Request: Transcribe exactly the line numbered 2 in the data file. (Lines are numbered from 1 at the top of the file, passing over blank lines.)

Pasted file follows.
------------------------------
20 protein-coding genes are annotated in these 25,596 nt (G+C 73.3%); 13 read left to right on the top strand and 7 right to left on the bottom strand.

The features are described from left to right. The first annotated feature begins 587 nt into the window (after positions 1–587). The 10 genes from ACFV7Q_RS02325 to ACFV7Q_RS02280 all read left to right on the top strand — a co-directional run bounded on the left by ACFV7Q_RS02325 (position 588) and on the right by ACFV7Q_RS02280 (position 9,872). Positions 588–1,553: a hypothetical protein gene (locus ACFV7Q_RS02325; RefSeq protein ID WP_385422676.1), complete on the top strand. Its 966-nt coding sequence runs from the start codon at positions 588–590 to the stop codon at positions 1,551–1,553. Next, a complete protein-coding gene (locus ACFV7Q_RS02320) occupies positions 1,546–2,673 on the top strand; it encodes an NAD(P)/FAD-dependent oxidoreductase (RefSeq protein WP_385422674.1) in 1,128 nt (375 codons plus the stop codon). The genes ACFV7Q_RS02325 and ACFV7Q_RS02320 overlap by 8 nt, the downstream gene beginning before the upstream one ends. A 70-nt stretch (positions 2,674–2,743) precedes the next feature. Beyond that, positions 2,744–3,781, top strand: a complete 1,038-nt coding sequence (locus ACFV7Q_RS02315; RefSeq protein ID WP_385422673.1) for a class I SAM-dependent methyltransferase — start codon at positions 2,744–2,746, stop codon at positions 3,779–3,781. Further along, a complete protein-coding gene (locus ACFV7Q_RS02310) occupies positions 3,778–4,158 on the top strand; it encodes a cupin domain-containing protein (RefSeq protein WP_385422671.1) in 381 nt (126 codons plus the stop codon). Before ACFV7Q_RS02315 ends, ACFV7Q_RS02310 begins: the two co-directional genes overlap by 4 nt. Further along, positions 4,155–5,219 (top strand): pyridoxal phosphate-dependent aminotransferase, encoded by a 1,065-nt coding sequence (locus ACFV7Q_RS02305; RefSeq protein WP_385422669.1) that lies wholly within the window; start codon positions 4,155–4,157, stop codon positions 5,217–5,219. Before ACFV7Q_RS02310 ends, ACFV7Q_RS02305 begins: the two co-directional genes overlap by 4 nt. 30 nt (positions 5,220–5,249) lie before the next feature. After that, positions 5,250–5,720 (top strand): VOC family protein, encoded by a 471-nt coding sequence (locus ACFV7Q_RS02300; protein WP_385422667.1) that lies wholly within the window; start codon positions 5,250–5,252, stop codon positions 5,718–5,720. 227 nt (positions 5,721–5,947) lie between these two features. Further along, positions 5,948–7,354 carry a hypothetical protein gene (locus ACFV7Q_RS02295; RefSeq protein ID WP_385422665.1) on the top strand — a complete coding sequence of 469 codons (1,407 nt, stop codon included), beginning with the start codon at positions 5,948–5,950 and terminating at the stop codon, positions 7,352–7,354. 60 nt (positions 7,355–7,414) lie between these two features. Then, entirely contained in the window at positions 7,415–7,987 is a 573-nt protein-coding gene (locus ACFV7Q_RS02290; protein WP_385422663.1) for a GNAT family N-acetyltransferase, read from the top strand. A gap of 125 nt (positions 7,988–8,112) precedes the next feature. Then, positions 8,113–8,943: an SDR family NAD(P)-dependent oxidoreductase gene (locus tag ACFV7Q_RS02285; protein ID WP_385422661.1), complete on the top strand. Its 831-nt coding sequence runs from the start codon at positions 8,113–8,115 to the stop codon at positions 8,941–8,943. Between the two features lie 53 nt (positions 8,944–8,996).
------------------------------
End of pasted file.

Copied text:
The features are described from left to right. The first annotated feature begins 587 nt into the window (after positions 1–587). The 10 genes from ACFV7Q_RS02325 to ACFV7Q_RS02280 all read left to right on the top strand — a co-directional run bounded on the left by ACFV7Q_RS02325 (position 588) and on the right by ACFV7Q_RS02280 (position 9,872). Positions 588–1,553: a hypothetical protein gene (locus ACFV7Q_RS02325; RefSeq protein ID WP_385422676.1), complete on the top strand. Its 966-nt coding sequence runs from the start codon at positions 588–590 to the stop codon at positions 1,551–1,553. Next, a complete protein-coding gene (locus ACFV7Q_RS02320) occupies positions 1,546–2,673 on the top strand; it encodes an NAD(P)/FAD-dependent oxidoreductase (RefSeq protein WP_385422674.1) in 1,128 nt (375 codons plus the stop codon). The genes ACFV7Q_RS02325 and ACFV7Q_RS02320 overlap by 8 nt, the downstream gene beginning before the upstream one ends. A 70-nt stretch (positions 2,674–2,743) precedes the next feature. Beyond that, positions 2,744–3,781, top strand: a complete 1,038-nt coding sequence (locus ACFV7Q_RS02315; RefSeq protein ID WP_385422673.1) for a class I SAM-dependent methyltransferase — start codon at positions 2,744–2,746, stop codon at positions 3,779–3,781. Further along, a complete protein-coding gene (locus ACFV7Q_RS02310) occupies positions 3,778–4,158 on the top strand; it encodes a cupin domain-containing protein (RefSeq protein WP_385422671.1) in 381 nt (126 codons plus the stop codon). Before ACFV7Q_RS02315 ends, ACFV7Q_RS02310 begins: the two co-directional genes overlap by 4 nt. Further along, positions 4,155–5,219 (top strand): pyridoxal phosphate-dependent aminotransferase, encoded by a 1,065-nt coding sequence (locus ACFV7Q_RS02305; RefSeq protein WP_385422669.1) that lies wholly within the window; start codon positions 4,155–4,157, stop codon positions 5,217–5,219. Before ACFV7Q_RS02310 ends, ACFV7Q_RS02305 begins: the two co-directional genes overlap by 4 nt. 30 nt (positions 5,220–5,249) lie before the next feature. After that, positions 5,250–5,720 (top strand): VOC family protein, encoded by a 471-nt coding sequence (locus ACFV7Q_RS02300; protein WP_385422667.1) that lies wholly within the window; start codon positions 5,250–5,252, stop codon positions 5,718–5,720. 227 nt (positions 5,721–5,947) lie between these two features. Further along, positions 5,948–7,354 carry a hypothetical protein gene (locus ACFV7Q_RS02295; RefSeq protein ID WP_385422665.1) on the top strand — a complete coding sequence of 469 codons (1,407 nt, stop codon included), beginning with the start codon at positions 5,948–5,950 and terminating at the stop codon, positions 7,352–7,354. 60 nt (positions 7,355–7,414) lie between these two features. Then, entirely contained in the window at positions 7,415–7,987 is a 573-nt protein-coding gene (locus ACFV7Q_RS02290; protein WP_385422663.1) for a GNAT family N-acetyltransferase, read from the top strand. A gap of 125 nt (positions 7,988–8,112) precedes the next feature. Then, positions 8,113–8,943: an SDR family NAD(P)-dependent oxidoreductase gene (locus tag ACFV7Q_RS02285; protein ID WP_385422661.1), complete on the top strand. Its 831-nt coding sequence runs from the start codon at positions 8,113–8,115 to the stop codon at positions 8,941–8,943. Between the two features lie 53 nt (positions 8,944–8,996).